COLUMBIA, S.C. (AP) — South Carolina has scheduled its first execution after corrections officials finished updating the death chamber to prepare for executions by firing squad.
The clerk of the State Supreme Court has set a April 29 execution date for Richard Bernard Moore, a 57-year-old man who has spent more than two decades on death row after he was convicted of killing convenience store clerk James Mahoney in Spartanburg.
Moore could face a choice between the electric chair and the firing squad, two options available to death row prisoners after legislators altered the state’s capital punishment law last year in an effort to work around a decade-long pause in executions, attributed to the corrections agency’s inability to procure lethal injection drugs.
The new law made the electric chair the state’s primary means of execution while giving prisoners the option of choosing death by firing squad or lethal injection, if those methods are available.
The state corrections agency said last month it had finished developing protocols for firing squad executions and completed $53,600 in renovations on the death chamber in Columbia, installing a metal chair with restraints that faces a wall with a rectangular opening 15 feet (4.6 meters) away.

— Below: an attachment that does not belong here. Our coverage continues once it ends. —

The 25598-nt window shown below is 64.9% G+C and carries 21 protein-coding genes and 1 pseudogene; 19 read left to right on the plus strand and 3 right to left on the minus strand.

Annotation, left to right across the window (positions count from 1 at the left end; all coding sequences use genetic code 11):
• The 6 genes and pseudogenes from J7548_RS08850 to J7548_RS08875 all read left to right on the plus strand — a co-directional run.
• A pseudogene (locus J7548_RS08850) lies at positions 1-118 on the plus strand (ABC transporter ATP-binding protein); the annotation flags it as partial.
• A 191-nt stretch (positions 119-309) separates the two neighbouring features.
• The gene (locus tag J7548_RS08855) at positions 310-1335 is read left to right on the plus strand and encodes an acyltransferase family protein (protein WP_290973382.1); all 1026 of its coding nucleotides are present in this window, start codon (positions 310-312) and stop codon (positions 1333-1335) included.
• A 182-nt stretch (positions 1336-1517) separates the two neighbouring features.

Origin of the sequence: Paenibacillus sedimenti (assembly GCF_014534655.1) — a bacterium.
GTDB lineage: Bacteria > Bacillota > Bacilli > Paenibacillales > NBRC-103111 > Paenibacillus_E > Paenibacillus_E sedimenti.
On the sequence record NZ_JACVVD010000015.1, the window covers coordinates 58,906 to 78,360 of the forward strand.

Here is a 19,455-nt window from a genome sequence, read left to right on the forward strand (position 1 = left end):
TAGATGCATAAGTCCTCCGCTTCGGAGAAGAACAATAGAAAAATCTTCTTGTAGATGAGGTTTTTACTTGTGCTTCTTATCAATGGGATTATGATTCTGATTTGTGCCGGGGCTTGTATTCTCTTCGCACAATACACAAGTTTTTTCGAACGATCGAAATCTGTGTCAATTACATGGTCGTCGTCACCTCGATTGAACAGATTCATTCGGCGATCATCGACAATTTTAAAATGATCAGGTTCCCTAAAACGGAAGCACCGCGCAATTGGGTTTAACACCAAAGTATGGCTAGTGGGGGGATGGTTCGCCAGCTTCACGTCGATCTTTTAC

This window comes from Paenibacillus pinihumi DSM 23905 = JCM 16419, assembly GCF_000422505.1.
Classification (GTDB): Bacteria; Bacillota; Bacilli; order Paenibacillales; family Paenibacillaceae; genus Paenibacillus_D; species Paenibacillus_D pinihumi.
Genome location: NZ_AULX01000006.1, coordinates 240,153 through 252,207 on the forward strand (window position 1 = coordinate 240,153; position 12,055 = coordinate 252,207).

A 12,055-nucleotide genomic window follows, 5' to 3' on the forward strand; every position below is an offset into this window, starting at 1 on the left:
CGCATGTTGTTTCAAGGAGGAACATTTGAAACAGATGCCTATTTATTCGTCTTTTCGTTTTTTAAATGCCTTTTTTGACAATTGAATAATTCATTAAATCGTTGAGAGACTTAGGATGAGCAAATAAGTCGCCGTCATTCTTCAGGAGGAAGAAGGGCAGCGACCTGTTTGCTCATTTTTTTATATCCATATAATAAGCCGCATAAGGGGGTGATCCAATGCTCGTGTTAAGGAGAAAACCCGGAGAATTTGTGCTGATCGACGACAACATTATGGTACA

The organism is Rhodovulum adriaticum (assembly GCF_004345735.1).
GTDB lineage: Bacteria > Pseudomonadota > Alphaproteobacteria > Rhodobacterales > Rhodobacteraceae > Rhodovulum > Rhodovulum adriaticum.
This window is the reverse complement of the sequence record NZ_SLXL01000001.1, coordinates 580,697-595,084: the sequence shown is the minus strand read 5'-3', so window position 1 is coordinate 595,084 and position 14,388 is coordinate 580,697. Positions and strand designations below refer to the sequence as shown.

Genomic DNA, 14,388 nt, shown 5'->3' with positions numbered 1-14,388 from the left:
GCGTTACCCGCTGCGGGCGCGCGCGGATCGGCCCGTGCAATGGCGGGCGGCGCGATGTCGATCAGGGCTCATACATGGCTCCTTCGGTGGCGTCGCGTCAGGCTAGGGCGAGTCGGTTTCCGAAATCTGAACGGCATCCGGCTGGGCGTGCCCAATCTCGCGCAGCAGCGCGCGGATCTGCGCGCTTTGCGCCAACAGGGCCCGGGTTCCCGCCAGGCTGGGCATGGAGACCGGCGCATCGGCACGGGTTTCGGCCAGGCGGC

In the case of a firing squad execution, three volunteer shooters — all Corrections Department employees — will have rifles loaded with live ammunition, with their weapons trained on the inmate’s heart. A hood will be placed over the head of the inmate, who will be given the opportunity to make a last statement.
South Carolina is one of eight states to still use the electric chair and one of four to allow a firing squad, according to the Washington-based nonprofit Death Penalty Information Center.
Moore is one of 35 men on South Carolina’s death row. He exhausted his federal appeals in 2020, and the state Supreme Court denied another appeal this week.
Lindsey Vann, an attorney for Moore, said Thursday she will ask the court to stay the execution.
The state last scheduled an execution for Moore in 2020, which was then delayed after prison officials said they couldn’t obtain lethal injection drugs.
During Moore’s 2001 trial, prosecutors said Moore entered the store looking for money to support his cocaine habit and got into a dispute with Mahoney, who drew a pistol that Moore wrestled away from him.
Mahoney pulled a second gun, and a gunfight ensued. Mahoney shot Moore in the arm, and Moore shot Mahoney in the chest. Prosecutors said Moore left a trail of blood through the store as he looked for cash, stepping twice over Mahoney.
At the time, Moore claimed that he acted in self-defense after Mahoney drew the first gun.
Moore’s supporters have argued his crime doesn’t rise to the level of heinousness in other death penalty cases in the state. His appeals lawyers have said that because Moore didn’t bring a gun into store, he couldn’t have intended to kill someone when he walked in.
South Carolina’s last execution was in 2011, when Jeffrey Motts, on death row for strangling a cellmate while serving a life sentence for another murder, abandoned his appeals and opted for the death chamber.